This should be part of it, alas, I do not think the singhalese are capable of telling the truth, its not in their nature, I stray dog and a singhalese are one and the same, they pick up, use and muniplate any situvation to their own advantage. This may exist in other races as well, not from my vast experience of humanity around the world, the singhalese and the stray dog are one and the same.

  23. A Truth and Reconciliation Commission will work only if there is a change of regime in Colombo, since both parties to the conflict are guilty of war crimes and human rights’ violations. If Ranil Wickremesinghe were to become Prime Minister, then a Truth and Reconciliation Commission will make sense.

  24. There is nothing to reconcile. As long as Tamils want to carve out a ghetto for themselves the Sri lankans have to fight them. Sl issue is nothing comparable to apartheid in SA.

  25. Dear Mr. DBSJ,
    Truth telling and reconciliation processes at the minimum need either a supportive political leadership or a society that is ready and willing to undergo the pain associated with them. The former seems to be out. How do we find out if the latter exists?

    I take your point about the need for us to acknowledge and face the pain, dislocation, and destruction that has saturated (and continues to saturate) our lives. But I am not sure that it is possible to set up an effective commission in Sri Lanka without some kind of political transition or massive societal demand.

    If we cannot or do not want to set up a commission right now, what other avenues are there for Sri Lankans to acknowledge and lament the violence that we have experienced and perpetrated, both directly and indirectly?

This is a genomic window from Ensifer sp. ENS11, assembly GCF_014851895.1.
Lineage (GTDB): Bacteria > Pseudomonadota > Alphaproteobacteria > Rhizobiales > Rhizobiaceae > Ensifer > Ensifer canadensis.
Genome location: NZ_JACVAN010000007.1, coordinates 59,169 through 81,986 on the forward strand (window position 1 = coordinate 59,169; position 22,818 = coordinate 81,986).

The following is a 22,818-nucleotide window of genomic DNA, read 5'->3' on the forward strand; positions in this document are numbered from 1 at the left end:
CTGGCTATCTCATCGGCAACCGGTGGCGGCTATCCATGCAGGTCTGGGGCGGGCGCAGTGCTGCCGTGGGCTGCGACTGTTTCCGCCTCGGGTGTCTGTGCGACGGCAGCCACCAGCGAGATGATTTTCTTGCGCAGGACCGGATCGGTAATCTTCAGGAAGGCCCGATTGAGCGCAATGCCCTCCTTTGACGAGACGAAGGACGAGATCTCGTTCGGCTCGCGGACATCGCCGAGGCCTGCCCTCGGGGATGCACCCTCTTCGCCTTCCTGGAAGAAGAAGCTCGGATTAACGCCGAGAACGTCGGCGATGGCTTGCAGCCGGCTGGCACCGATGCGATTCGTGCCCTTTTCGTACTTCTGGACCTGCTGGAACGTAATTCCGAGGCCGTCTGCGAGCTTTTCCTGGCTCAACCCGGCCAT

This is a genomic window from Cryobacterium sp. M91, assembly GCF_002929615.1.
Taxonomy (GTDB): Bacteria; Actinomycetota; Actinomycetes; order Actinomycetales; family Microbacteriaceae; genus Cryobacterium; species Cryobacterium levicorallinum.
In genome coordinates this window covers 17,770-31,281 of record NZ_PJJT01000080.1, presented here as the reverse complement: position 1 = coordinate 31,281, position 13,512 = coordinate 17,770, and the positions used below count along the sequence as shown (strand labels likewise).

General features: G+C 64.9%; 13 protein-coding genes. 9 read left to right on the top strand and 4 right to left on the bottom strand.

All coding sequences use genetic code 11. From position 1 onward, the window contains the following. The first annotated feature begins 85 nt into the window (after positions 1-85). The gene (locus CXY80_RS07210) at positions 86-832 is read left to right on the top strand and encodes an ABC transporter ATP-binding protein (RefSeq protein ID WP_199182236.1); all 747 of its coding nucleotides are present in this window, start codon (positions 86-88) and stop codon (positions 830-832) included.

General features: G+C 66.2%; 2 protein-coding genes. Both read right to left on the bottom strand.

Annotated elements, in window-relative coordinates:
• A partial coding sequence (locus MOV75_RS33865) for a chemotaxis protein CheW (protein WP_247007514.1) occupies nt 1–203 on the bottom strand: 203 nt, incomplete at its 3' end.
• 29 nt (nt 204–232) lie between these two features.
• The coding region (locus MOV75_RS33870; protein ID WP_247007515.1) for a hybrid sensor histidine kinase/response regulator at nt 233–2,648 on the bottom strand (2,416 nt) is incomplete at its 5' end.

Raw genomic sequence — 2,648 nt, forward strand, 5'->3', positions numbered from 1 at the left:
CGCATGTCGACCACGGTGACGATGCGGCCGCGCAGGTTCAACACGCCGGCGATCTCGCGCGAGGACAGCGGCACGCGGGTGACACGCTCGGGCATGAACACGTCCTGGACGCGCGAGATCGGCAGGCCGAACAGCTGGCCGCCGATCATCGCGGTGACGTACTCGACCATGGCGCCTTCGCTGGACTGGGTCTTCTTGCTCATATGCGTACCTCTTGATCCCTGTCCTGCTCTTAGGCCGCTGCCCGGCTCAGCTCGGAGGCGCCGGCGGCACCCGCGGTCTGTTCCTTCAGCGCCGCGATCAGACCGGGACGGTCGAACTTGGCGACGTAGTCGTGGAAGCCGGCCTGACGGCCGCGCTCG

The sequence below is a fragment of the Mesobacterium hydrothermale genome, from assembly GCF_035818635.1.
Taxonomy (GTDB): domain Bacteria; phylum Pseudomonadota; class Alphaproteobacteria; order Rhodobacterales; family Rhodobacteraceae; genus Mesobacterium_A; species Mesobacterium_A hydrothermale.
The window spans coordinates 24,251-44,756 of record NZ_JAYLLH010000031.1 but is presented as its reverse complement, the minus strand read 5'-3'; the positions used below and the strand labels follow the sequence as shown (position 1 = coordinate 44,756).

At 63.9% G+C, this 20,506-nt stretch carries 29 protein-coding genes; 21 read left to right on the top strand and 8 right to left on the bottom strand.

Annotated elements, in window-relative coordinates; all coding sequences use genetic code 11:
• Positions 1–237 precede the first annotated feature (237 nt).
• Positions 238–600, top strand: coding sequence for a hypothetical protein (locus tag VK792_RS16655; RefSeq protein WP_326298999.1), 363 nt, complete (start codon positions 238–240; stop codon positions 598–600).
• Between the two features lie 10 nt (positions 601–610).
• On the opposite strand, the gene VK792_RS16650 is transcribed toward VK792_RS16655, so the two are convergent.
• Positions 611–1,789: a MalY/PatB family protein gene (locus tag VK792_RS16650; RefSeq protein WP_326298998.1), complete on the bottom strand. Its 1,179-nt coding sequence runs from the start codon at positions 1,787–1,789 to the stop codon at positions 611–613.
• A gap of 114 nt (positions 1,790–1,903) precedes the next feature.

Thank you for all your efforts both here and elsewhere in resisting the forces of fear and terror.

  26. I do not feel it is appropriate to establish a Truth and recopncilliation commission in Sri Lanka. I just had a glance of Lilni’s article. Immediately I understood what she was writing. The case of Africa is entirely different from Sri Lanka. No need to explain the differences.
    What is important now is to build the country, particularly North and East and give the people of Sri Lanka to live in peace. I think the people are aware that the Sinhalese people in the South were most feared of the LTTE for Terrorist attacks. Several villagers were junted and slaughtered by the LTTE. A commission is not necessary for the people of all communites to come together.

  27. South Africa and Sri Lanka are two different stories.

    There is no Nelson Mandela in Sri Lanka. Sri Lanka still ruled by war criminals. Add to the misery, corruption is in all levels. How are we going to establish such Truth and Reconciliation Commission?

    This is not the first time, we realised the need for such commissions. Since 1958, need for such commission existed. But nothing was done or simply ruling elite ignored due to ,the fact that establishing such commission would serve no benefit to them.

    Now, SL is going backward in terms of democratic principles and equality. It is just dream hoping for TRC when MR is in power.